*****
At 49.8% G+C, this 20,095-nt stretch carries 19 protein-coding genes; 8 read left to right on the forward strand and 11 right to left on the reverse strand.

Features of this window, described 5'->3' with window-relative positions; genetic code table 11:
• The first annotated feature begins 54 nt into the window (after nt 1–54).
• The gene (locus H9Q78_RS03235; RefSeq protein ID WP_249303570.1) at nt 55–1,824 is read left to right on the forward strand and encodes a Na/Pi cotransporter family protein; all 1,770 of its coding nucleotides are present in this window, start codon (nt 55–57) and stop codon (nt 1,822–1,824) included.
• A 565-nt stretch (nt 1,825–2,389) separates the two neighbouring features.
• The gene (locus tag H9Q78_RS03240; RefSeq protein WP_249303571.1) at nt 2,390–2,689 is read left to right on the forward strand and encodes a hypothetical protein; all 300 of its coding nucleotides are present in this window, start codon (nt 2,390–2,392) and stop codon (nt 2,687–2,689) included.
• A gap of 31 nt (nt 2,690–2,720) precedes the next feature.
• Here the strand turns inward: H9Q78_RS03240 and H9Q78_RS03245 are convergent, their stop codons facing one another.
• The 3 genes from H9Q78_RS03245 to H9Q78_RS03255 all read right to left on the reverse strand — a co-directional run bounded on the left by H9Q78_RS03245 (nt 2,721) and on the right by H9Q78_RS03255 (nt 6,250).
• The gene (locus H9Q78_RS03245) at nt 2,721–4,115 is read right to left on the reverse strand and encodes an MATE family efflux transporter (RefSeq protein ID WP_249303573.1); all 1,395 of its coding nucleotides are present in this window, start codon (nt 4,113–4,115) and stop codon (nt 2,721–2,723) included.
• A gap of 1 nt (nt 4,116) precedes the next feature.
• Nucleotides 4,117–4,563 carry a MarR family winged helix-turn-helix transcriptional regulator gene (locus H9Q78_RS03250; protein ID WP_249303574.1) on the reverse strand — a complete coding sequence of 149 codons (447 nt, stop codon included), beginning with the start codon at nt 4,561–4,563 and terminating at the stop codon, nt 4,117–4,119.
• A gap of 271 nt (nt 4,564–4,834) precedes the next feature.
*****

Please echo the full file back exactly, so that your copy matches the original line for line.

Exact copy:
At 49.8% G+C, this 20,095-nt stretch carries 19 protein-coding genes; 8 read left to right on the forward strand and 11 right to left on the reverse strand.

Features of this window, described 5'->3' with window-relative positions; genetic code table 11:
• The first annotated feature begins 54 nt into the window (after nt 1–54).
• The gene (locus H9Q78_RS03235; RefSeq protein ID WP_249303570.1) at nt 55–1,824 is read left to right on the forward strand and encodes a Na/Pi cotransporter family protein; all 1,770 of its coding nucleotides are present in this window, start codon (nt 55–57) and stop codon (nt 1,822–1,824) included.
• A 565-nt stretch (nt 1,825–2,389) separates the two neighbouring features.
• The gene (locus tag H9Q78_RS03240; RefSeq protein WP_249303571.1) at nt 2,390–2,689 is read left to right on the forward strand and encodes a hypothetical protein; all 300 of its coding nucleotides are present in this window, start codon (nt 2,390–2,392) and stop codon (nt 2,687–2,689) included.
• A gap of 31 nt (nt 2,690–2,720) precedes the next feature.
• Here the strand turns inward: H9Q78_RS03240 and H9Q78_RS03245 are convergent, their stop codons facing one another.
• The 3 genes from H9Q78_RS03245 to H9Q78_RS03255 all read right to left on the reverse strand — a co-directional run bounded on the left by H9Q78_RS03245 (nt 2,721) and on the right by H9Q78_RS03255 (nt 6,250).
• The gene (locus H9Q78_RS03245) at nt 2,721–4,115 is read right to left on the reverse strand and encodes an MATE family efflux transporter (RefSeq protein ID WP_249303573.1); all 1,395 of its coding nucleotides are present in this window, start codon (nt 4,113–4,115) and stop codon (nt 2,721–2,723) included.
• A gap of 1 nt (nt 4,116) precedes the next feature.
• Nucleotides 4,117–4,563 carry a MarR family winged helix-turn-helix transcriptional regulator gene (locus H9Q78_RS03250; protein ID WP_249303574.1) on the reverse strand — a complete coding sequence of 149 codons (447 nt, stop codon included), beginning with the start codon at nt 4,561–4,563 and terminating at the stop codon, nt 4,117–4,119.
• A gap of 271 nt (nt 4,564–4,834) precedes the next feature.